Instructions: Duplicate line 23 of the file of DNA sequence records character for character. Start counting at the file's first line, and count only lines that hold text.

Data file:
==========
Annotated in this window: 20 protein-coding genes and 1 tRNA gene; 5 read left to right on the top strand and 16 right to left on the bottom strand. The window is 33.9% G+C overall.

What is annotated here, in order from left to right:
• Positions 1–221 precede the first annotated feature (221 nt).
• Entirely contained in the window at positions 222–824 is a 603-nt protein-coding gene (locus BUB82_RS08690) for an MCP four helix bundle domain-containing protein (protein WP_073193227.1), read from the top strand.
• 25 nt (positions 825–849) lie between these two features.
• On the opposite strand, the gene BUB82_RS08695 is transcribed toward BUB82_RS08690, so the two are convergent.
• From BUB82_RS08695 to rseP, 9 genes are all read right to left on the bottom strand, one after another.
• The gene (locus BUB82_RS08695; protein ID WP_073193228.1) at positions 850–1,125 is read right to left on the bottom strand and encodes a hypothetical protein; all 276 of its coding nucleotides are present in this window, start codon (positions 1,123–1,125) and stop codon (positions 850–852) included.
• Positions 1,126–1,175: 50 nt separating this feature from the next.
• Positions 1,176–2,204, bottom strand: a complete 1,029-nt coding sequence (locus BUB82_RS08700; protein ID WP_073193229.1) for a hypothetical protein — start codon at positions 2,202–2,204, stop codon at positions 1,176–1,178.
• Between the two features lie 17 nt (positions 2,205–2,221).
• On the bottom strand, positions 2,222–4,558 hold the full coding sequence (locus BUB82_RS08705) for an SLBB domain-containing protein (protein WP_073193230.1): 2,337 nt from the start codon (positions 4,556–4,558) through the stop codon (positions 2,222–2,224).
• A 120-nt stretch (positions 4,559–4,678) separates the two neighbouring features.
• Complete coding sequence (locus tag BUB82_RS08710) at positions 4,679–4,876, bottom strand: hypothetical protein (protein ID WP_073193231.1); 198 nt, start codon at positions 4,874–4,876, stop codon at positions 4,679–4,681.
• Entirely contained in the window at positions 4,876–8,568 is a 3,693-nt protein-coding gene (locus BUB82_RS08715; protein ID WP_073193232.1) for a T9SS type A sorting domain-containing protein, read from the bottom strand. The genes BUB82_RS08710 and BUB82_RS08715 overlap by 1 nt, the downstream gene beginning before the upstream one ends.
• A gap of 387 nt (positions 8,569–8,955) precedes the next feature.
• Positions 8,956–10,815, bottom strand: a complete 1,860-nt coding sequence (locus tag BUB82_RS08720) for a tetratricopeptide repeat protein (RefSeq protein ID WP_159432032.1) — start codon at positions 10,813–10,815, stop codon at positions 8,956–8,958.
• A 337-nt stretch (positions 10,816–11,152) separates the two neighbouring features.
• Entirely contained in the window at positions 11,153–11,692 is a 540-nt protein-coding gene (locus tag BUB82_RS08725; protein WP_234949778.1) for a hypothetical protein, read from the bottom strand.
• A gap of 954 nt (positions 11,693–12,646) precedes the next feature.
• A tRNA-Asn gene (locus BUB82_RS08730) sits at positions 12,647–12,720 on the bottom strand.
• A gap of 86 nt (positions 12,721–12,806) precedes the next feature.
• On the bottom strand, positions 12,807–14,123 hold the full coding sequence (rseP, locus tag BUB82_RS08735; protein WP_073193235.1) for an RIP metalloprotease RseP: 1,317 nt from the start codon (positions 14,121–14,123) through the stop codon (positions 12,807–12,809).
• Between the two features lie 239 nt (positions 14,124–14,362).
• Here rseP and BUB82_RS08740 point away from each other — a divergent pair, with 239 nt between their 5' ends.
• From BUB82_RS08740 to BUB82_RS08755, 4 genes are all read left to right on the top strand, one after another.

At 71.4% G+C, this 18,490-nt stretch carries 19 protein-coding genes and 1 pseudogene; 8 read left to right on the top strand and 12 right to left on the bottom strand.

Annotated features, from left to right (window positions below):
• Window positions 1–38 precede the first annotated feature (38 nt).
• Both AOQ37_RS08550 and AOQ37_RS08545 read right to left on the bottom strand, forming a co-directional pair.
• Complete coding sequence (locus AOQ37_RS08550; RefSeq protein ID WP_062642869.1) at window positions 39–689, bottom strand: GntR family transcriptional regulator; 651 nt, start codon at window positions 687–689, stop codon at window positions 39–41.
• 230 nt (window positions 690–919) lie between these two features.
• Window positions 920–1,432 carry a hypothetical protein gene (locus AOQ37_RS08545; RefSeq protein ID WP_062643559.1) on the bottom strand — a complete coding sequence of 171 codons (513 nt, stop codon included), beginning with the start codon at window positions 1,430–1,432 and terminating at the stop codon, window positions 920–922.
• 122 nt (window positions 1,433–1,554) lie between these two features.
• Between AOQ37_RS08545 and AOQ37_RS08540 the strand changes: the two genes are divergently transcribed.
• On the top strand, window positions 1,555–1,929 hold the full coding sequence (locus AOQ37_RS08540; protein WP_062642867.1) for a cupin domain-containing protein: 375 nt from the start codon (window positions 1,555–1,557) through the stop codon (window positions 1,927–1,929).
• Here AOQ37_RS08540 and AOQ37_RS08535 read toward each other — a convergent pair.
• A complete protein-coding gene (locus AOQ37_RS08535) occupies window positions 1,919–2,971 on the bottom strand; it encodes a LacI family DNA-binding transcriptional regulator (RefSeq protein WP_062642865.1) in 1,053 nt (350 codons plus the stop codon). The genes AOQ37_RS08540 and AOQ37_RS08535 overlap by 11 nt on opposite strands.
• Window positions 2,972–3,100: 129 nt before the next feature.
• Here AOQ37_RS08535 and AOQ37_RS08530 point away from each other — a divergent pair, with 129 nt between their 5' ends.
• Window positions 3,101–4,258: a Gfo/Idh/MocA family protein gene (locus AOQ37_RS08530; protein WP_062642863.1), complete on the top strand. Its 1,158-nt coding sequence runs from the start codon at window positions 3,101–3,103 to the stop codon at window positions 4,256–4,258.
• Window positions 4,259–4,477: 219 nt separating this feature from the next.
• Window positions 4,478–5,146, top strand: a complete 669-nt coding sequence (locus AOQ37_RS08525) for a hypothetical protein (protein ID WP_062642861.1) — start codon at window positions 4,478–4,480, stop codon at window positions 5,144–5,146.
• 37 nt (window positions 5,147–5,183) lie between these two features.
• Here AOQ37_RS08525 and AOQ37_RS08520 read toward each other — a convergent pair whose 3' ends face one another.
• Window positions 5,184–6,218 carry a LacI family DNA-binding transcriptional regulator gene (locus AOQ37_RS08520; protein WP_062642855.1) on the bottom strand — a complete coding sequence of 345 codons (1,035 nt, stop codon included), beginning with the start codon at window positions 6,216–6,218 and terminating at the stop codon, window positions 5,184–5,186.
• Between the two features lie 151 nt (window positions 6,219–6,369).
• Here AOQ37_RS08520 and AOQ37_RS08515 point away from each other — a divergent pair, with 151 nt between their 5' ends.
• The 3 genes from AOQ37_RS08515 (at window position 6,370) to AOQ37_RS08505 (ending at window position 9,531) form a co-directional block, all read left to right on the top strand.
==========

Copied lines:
• On the bottom strand, positions 12,807–14,123 hold the full coding sequence (rseP, locus tag BUB82_RS08735; protein WP_073193235.1) for an RIP metalloprotease RseP: 1,317 nt from the start codon (positions 14,121–14,123) through the stop codon (positions 12,807–12,809).